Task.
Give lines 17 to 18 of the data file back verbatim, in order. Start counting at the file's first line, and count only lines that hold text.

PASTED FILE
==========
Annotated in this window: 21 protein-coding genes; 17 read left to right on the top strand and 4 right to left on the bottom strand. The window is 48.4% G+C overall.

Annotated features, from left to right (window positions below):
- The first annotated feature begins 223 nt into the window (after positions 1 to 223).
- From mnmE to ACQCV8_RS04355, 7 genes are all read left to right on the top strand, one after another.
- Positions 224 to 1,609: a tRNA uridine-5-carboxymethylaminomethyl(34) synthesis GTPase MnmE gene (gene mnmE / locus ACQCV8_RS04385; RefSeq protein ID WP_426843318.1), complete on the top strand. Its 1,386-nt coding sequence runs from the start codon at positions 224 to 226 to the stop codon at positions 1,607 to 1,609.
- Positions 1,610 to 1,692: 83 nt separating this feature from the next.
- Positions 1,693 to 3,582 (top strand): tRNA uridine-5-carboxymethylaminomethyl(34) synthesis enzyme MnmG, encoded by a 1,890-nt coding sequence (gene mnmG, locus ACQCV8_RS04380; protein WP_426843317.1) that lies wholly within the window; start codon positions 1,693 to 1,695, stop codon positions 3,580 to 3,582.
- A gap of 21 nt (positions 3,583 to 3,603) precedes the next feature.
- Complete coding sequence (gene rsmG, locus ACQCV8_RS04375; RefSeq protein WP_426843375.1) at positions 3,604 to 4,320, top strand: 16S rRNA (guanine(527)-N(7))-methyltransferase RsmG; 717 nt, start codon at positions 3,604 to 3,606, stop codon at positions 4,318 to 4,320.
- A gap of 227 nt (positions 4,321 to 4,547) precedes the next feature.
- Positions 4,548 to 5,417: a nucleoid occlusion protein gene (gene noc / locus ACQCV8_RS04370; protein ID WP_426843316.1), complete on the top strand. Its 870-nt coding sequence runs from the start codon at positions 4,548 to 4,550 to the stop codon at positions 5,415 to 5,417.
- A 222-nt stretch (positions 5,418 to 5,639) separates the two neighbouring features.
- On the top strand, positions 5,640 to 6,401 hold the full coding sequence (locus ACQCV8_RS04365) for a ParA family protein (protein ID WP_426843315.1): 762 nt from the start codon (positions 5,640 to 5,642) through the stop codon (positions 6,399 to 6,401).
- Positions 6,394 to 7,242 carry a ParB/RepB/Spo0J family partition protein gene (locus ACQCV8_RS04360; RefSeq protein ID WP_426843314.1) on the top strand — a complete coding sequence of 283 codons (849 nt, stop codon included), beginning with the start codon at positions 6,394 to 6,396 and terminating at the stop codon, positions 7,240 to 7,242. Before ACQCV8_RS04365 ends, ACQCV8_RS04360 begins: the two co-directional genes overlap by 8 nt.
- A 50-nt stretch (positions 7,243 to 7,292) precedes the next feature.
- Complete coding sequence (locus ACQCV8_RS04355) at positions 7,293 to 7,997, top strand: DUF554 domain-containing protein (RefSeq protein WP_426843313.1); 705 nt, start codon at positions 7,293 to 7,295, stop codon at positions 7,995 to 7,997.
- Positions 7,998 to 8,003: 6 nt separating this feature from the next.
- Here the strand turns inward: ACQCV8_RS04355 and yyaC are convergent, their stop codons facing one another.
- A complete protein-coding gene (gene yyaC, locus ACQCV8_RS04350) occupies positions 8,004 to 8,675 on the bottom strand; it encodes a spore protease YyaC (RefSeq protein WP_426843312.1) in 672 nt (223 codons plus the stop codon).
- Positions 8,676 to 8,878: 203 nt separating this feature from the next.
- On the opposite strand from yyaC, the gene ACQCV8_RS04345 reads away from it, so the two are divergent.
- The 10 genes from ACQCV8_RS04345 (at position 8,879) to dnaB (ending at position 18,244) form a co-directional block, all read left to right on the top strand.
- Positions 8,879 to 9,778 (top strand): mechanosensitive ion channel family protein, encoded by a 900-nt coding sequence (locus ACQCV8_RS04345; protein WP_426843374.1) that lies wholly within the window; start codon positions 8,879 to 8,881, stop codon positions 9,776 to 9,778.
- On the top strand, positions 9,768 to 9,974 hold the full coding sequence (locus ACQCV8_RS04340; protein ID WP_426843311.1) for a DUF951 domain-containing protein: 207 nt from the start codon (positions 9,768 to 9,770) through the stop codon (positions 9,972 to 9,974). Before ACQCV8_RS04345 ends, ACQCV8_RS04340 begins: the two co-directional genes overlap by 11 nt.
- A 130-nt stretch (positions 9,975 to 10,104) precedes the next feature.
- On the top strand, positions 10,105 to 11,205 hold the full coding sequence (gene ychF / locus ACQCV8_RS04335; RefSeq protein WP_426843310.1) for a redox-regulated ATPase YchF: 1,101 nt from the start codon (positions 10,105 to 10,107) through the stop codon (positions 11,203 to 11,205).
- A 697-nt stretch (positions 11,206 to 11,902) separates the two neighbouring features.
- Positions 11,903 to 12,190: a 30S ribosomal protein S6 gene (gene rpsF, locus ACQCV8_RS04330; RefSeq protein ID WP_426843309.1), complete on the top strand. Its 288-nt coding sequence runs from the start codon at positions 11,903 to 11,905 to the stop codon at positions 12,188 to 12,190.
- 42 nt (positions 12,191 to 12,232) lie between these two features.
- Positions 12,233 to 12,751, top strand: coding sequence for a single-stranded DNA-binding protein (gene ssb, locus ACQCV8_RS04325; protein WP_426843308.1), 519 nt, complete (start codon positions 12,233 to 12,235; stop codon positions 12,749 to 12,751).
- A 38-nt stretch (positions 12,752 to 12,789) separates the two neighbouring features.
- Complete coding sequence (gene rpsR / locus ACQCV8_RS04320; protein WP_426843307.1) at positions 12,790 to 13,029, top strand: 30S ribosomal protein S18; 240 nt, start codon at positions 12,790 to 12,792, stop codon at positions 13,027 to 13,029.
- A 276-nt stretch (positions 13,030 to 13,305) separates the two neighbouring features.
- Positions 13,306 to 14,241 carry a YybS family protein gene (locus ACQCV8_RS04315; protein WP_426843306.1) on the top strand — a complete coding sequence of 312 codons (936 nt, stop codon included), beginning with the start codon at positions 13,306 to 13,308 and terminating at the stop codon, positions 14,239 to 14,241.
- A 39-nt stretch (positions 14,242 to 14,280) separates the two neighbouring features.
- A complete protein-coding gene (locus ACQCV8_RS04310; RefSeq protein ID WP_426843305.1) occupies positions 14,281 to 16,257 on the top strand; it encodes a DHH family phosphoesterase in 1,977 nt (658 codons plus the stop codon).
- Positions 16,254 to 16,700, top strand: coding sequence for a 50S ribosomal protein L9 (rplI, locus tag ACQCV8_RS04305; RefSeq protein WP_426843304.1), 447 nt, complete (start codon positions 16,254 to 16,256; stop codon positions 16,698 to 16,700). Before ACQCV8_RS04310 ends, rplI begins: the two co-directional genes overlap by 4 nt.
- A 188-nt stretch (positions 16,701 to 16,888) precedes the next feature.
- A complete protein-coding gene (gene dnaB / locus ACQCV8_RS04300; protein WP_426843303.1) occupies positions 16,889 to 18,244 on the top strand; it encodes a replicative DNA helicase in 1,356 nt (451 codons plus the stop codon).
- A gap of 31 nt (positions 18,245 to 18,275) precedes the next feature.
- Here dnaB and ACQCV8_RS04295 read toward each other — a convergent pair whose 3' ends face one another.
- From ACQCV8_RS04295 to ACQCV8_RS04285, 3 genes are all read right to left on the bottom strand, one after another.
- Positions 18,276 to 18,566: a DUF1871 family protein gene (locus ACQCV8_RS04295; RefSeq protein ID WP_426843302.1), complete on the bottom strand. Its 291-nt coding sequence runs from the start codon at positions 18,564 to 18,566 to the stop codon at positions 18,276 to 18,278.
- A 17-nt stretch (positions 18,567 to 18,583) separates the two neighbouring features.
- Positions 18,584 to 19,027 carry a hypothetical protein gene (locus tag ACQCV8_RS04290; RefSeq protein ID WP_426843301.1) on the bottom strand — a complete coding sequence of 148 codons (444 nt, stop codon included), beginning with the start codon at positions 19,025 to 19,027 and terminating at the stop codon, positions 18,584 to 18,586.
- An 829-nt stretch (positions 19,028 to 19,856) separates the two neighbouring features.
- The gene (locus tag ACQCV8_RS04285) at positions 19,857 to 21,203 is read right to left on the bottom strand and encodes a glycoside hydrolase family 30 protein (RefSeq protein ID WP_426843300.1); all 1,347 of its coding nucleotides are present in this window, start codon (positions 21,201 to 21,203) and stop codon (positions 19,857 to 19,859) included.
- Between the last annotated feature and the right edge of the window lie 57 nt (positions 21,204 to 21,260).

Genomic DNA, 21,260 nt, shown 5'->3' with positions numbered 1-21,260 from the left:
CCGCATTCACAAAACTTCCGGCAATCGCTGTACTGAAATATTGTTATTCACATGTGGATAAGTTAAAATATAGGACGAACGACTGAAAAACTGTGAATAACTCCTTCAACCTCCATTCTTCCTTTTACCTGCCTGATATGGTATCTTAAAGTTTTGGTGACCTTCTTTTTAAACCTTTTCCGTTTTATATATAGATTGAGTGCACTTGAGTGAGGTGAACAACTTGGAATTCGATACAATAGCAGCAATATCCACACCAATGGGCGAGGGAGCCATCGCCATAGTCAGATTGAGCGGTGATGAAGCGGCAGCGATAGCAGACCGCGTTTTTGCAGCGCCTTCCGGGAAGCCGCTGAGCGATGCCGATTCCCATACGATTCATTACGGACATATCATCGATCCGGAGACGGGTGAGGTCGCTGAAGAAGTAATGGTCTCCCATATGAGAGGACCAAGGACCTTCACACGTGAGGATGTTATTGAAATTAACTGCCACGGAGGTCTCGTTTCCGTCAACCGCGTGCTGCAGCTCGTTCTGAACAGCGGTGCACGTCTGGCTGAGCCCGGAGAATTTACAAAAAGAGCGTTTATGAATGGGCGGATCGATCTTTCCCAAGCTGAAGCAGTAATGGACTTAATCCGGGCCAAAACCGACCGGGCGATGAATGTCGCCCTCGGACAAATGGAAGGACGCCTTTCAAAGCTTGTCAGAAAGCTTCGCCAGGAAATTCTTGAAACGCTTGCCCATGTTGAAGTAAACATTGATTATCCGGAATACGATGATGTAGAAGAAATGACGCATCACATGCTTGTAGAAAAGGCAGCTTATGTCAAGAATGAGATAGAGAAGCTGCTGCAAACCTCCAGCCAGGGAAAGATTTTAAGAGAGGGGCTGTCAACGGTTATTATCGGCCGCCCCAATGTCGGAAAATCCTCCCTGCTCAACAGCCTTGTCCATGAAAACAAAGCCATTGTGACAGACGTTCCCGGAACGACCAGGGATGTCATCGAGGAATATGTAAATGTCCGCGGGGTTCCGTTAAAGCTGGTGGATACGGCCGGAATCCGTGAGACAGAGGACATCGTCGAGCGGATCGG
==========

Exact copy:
- Positions 7,998 to 8,003: 6 nt separating this feature from the next.
- Here the strand turns inward: ACQCV8_RS04355 and yyaC are convergent, their stop codons facing one another.